- Although they are durable, their ceramic construction makes them fragile. In turn, they should be handled with care as they can crack if knocked over.
- It can take a long time for the temperature inside to come back down, so overshooting the desired temperature should be avoided.
6. Pellet Smokers
Upon first glance, pellet smokers look somewhat similar to their offset counterparts. Though, pellet smokers have a much more high-tech design. This type of smoker is the ideal choice if you don’t want to have to babysit the unit for hours on end to enjoy perfectly smoked meat. Pellet smokers operate on both electricity and firepower. Inside the main cooking chamber, there is a temperature gauge and an electronic thermostat.
This type of smoker functions very much like an oven, as all you need to do is set the desired temperature with the thermostat, sit back, and watch it work. Instead of a firebox on the side of the cooking chamber, pellet smokers have what is known as a hopper. The hopper is filled with wood pellets, which are made out of compressed sawdust. A mechanism called an auger is what feeds the pellets to a firebox inside of the cooking chamber.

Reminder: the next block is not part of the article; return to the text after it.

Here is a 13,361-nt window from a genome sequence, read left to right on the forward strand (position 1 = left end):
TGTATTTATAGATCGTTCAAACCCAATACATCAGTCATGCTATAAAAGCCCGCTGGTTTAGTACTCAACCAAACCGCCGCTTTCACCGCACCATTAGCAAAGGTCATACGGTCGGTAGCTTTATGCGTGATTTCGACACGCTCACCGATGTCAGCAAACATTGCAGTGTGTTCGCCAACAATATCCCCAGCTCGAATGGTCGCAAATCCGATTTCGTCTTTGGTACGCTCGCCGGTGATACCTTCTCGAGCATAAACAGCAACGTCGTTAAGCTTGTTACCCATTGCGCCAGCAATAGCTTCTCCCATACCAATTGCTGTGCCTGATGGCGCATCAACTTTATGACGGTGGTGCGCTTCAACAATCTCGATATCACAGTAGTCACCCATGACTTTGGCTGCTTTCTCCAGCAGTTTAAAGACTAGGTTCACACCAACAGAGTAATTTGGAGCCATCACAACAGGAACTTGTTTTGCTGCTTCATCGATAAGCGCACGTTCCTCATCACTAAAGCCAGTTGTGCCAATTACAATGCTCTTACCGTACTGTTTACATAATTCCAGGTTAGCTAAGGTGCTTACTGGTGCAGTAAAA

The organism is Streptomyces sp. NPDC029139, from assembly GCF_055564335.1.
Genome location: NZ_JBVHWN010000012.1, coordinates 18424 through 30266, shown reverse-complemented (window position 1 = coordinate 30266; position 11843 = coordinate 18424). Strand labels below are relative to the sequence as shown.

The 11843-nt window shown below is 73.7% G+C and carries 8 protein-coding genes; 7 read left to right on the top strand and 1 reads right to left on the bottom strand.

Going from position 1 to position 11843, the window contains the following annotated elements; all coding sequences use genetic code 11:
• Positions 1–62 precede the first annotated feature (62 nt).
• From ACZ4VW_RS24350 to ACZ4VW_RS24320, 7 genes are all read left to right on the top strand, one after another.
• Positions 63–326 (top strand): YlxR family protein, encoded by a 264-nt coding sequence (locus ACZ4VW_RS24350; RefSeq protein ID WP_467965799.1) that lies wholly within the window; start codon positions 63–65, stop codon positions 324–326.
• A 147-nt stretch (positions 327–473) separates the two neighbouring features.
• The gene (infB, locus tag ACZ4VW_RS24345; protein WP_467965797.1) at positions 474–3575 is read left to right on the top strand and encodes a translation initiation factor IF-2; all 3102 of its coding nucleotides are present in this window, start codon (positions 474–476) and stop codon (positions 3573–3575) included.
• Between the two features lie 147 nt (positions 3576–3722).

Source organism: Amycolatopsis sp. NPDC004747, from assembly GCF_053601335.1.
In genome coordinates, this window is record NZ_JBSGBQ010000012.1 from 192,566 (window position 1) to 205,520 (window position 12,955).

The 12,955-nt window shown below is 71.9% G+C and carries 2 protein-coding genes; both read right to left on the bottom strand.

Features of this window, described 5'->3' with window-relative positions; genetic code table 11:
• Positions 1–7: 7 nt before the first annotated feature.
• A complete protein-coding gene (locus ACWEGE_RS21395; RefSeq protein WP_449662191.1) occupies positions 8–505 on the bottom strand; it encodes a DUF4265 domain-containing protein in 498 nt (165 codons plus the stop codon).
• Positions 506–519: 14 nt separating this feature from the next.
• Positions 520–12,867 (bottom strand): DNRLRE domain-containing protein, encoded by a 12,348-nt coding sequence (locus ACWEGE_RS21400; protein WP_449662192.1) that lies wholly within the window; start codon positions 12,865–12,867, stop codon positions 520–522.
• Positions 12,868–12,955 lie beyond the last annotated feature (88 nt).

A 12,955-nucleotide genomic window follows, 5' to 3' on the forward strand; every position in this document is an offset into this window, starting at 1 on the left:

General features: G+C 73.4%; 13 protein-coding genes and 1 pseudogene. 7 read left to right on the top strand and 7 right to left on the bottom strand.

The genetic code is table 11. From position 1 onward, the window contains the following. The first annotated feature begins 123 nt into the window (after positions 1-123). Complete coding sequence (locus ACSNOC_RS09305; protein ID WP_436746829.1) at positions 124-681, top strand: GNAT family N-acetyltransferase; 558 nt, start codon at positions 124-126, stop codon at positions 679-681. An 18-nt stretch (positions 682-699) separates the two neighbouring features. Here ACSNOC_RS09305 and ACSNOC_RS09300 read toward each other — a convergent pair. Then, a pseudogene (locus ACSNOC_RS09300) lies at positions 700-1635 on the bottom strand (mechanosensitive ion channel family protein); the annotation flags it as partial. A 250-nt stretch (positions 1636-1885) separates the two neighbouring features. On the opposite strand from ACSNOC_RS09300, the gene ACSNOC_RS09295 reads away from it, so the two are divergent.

The thermostat will regulate the speed at which the auger moves the pellets into the firebox, thus maintaining the desired temperature. Smoke that is created from the burning wood pellets is what engulfs the meat and gives it that wonderful smoky taste.
Pros of Pellet Smokers
- Pellet smokers are available in many different sizes, depending on how much meat you want to cook at a given time.
- They are pretty simple to operate, require minimal effort, and can basically be left alone once set up.
Cons of Pellet Smokers
- Pellet smokers are typically one of the most expensive options out there.
- While they are a wonderful hands-free choice, the smoker will run out of pellets eventually.
- If pellets are left in the hopper during humid conditions, they will absorb moisture and it’ll be more difficult to fire them up and keep them lit.
- The fact that pellet grills consist of a lot of electrical and mechanical components means that carry a high possibility of failing.
- Obtaining replacement parts for these smokers can be difficult.
7. Electric Smokers